More twists than the Nürburgring.
Carrie Mathison works for the CIA. She hears that some US soldier who’s been held prisoner by some extremist group has gone over to the beardie side. Not long afterwards, Nicholas Brody is released from captivity. “He’s a mad beardie!” screams Carrie. A lot. “No,” Brody keeps saying in a flat monotone, and everyone believes him.
In fact, Brody is working for Abu Nazir, plotting to kill the Vice President, who gave the order for the drone strike that killed Nazir’s son, Aisa to whom Brody had become deeply attached. (Just as an aside, how is it that when Brody is rescued, he’s a dishevelled mess, but he was perfectly all right while he was teaching Aisa?) The cunning plan is to herd the VP and everyone to a safe room so that Brody can then blow himself up, but the bomb fails to explode, and then his daughter rings him, and he can’t go through with it.
Don’t worry about it, says Nazir. You can still be evil. “How?” asks Brody. Become a politician.
And so Brody ends up becoming a Congressman, and tipped as a potential Vice President.
There’s one small fly in the ointment. Carrie is temporarily reinstated with the CIA so that she can go and have a chat with the wife of a terrorist commander in Beirut, who has some information. In typical Carrie style, she shouts hysterically and runs into the house where the commander lives so that she can gather intelligence. It seems to be no more than his shopping list until Saul finds an SD card sewn into a bag which has the video in which Brody explains why he blew himself up (but never did).
Thus, the CIA turns Brody, although to save Carrie, he gives Abu Nazir the serial number of the VP’s pacemaker so that the beardies can hack into the man’s heart and kill him. Job done.
The CIA eventually get their man after Carrie rants and raves hysterically again, but he gets them back by blowing up Langley with a bomb. “What’s my car doing there?” says Brody. “That’s not where I parked it.” Oh, f… says Carrie, getting cut off by the explosion. You did it! You did it! she screams wildly. “No,” replies Brody in a monotone, and for once he’s telling the truth. They go on the run, and Saul is left in charge.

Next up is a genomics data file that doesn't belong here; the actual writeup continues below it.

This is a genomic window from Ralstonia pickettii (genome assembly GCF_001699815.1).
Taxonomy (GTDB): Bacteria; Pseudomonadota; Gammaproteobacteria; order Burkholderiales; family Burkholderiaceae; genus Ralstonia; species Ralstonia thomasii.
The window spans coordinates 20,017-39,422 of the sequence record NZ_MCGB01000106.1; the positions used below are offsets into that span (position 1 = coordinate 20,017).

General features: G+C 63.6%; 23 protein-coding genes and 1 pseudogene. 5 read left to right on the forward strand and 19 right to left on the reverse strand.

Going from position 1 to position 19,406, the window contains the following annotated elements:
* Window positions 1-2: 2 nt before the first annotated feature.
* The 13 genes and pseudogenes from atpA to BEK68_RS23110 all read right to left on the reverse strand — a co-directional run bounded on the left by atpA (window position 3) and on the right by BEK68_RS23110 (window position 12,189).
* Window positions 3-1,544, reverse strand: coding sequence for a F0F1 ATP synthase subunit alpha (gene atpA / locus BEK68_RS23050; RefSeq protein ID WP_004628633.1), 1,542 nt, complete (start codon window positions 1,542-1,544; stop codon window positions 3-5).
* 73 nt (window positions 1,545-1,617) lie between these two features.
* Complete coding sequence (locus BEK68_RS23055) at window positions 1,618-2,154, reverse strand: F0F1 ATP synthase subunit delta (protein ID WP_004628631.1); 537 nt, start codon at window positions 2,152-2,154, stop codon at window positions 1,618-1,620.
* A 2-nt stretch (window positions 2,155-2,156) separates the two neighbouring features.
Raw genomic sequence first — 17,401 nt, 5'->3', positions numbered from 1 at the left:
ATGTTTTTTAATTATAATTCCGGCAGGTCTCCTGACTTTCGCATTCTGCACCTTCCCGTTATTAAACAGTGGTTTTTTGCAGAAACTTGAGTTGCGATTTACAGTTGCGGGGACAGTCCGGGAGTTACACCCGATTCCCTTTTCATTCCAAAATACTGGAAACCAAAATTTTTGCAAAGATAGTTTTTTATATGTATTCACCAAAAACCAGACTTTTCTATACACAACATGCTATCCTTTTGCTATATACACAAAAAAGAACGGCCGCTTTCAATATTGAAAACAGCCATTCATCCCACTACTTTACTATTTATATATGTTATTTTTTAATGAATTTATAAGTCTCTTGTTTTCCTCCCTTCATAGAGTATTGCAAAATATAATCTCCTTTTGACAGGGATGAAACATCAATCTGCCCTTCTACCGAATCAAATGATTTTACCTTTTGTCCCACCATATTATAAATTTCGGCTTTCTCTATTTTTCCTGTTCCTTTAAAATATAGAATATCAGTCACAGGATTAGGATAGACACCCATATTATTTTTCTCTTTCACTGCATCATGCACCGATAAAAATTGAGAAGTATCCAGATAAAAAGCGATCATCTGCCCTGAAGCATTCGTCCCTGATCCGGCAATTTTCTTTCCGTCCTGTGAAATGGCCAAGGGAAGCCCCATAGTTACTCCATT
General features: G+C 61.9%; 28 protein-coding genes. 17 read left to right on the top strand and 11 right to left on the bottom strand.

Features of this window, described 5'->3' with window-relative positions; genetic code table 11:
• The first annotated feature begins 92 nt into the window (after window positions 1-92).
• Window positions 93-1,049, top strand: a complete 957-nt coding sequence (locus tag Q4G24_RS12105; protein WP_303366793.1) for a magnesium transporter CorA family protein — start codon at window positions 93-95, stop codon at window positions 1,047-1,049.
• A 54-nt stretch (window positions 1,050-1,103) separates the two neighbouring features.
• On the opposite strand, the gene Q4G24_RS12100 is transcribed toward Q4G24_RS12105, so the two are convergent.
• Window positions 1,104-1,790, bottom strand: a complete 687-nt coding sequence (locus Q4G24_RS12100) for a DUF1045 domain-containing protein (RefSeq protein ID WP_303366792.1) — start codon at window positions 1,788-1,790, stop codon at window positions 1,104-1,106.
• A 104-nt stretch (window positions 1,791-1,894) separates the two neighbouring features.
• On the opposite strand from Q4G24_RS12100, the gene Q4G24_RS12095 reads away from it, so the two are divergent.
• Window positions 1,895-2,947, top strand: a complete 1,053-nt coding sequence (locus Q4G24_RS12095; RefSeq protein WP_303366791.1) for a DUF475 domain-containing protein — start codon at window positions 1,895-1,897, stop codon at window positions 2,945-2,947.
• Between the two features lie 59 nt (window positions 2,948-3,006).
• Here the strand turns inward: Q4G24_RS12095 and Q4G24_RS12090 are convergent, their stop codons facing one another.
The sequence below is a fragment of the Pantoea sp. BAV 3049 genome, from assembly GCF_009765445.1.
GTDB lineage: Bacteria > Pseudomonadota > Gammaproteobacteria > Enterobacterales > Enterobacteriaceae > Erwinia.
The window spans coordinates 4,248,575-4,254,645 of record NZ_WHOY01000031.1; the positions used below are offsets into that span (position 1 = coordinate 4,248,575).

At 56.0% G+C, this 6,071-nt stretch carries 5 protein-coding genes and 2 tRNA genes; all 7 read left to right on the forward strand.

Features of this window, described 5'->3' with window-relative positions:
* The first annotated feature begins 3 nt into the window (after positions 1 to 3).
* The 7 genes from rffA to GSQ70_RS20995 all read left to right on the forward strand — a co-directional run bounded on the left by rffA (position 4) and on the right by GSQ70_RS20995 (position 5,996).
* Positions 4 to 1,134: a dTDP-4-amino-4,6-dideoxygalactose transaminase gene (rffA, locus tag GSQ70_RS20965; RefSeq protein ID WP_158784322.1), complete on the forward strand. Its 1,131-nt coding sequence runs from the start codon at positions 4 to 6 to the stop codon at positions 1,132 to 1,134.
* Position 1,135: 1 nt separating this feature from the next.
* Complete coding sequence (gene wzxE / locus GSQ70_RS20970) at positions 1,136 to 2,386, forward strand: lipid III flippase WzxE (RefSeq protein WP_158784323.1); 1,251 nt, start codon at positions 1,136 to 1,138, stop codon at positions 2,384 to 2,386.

Carrie is a manic depressive, but has hidden this from the CIA. She ends up having sex with Brody. In one episode, Saul Berenson (Carrie’s mentor) suddenly declares that she loves Brody. Really? There’s no real chemistry between Claire Danes and Damian Lewis, and Danes has the wild-eyed loon thing down a treat.
Brody’s daughter, Dana, is also prone to Carrie-like mood swings and hysterical rants. I suspect the writers didn’t know what to do with the character of a teenage girl, thus turning her into mini-Carrie. The character seems to be constantly on the verge of rumbling her dad, and she discovers that he’s a Muslim (I note that Jessica Brody doesn’t confront him with a bacon sandwich).
Homeland is both compelling and ridiculous at the same time. It’s as if the writers sat around trying to think of more and more implausible plot twists. The character of Carrie gets more and more annoying as she rants and raves at regular intervals. “Don’t do it, Carrie!” says Saul. Does she bother listening? No. If she was a World War I general, she’d be telling her men to charge straight at the machine guns because bullets only sting a little bit.
While the plot twists may make Homeland compelling, they can feel relentless, and although art requires the suspension of disbelief, it has little power against eye-rollingly inane plots.